DP15322 Monetary Policy with a Central Bank Digital Currency: The Short and the Long Term
|Author(s):||Florian Böser, Hans Gersbach|
|Publication Date:||September 2020|
|Keyword(s):||Central bank digital currency - Monetary policy - Banks - Deposits|
|JEL(s):||E42, E52, E58, G21, G28|
|Programme Areas:||Financial Economics, Monetary Economics and Fluctuations, Macroeconomics and Growth|
|Link to this Page:||cepr.org/active/publications/discussion_papers/dp.php?dpno=15322|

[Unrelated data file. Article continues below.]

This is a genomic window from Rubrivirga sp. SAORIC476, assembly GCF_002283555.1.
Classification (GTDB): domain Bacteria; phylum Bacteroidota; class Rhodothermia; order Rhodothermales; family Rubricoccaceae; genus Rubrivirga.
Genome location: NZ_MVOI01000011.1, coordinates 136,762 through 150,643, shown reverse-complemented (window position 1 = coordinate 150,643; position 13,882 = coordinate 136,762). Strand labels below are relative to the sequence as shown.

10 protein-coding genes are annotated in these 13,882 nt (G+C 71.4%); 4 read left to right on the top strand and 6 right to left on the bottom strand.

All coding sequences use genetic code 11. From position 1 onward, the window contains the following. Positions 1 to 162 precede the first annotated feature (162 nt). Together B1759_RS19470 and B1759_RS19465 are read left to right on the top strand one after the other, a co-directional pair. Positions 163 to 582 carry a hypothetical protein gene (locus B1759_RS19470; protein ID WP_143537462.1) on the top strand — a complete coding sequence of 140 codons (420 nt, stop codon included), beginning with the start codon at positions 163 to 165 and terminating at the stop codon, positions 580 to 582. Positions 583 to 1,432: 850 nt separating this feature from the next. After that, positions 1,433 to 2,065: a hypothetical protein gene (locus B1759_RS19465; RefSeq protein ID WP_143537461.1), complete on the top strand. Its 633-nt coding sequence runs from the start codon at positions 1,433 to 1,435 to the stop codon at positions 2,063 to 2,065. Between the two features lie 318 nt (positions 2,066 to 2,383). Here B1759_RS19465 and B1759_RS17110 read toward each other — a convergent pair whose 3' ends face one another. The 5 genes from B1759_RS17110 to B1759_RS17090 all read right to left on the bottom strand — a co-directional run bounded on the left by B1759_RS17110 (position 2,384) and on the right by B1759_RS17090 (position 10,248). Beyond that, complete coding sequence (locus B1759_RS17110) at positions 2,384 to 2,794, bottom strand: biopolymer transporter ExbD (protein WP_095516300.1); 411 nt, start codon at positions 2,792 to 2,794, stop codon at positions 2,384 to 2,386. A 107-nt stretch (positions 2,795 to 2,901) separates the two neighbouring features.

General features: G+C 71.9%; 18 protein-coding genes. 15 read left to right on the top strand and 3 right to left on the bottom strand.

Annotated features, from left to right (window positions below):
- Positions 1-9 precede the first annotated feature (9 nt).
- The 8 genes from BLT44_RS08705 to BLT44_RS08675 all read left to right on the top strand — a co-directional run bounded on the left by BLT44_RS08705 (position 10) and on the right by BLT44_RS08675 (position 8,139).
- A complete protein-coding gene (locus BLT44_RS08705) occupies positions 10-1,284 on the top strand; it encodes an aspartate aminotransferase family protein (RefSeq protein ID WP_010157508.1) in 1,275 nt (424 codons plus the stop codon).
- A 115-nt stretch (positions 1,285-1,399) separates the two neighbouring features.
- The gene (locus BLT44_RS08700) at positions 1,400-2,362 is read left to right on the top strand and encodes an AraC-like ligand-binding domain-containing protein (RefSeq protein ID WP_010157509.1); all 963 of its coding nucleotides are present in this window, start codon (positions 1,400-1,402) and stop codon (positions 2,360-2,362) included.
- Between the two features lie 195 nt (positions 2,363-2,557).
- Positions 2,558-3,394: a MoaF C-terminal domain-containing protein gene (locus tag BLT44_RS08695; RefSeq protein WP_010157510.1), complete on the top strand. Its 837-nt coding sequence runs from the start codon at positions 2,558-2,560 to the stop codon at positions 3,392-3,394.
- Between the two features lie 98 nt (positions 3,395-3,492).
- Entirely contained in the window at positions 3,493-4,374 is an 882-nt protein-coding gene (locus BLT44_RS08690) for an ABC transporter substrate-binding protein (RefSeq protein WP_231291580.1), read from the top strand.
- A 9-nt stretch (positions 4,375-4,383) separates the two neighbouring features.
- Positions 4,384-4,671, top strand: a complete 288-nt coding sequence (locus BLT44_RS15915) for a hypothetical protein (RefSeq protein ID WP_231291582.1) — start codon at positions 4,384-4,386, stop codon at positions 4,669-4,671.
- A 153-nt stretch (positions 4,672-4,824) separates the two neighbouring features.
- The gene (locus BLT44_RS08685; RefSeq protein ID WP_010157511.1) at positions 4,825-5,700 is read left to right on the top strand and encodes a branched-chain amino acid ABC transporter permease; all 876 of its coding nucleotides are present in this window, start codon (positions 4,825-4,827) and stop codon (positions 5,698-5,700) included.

We examine how the introduction of an interest-bearing central bank digital currency (CBDC) impacts bank activities and monetary policy. Depositors can switch from bank deposits to CBDC as a safe medium of exchange at any time. As banks face digital runs, either because depositors have a preference for CBDC or fear bank insolvency, monetary policy can use collateral requirements (and default penalties) to initially increase bankers' monitoring incentives. This leads to higher aggregate productivity. However, the mass of households holding CBDC will increase over time, causing additional liquidity risk for banks. After a certain period, monetary policy with tight collateral requirements generating liquidity risk for banks and exposing bankers to default penalties would render banking non-viable and prompt the central bank to abandon such policies. Under these circumstances, bankers' monitoring incentives will revert to low levels. Accordingly, a CBDC can at best yield short-term welfare gains.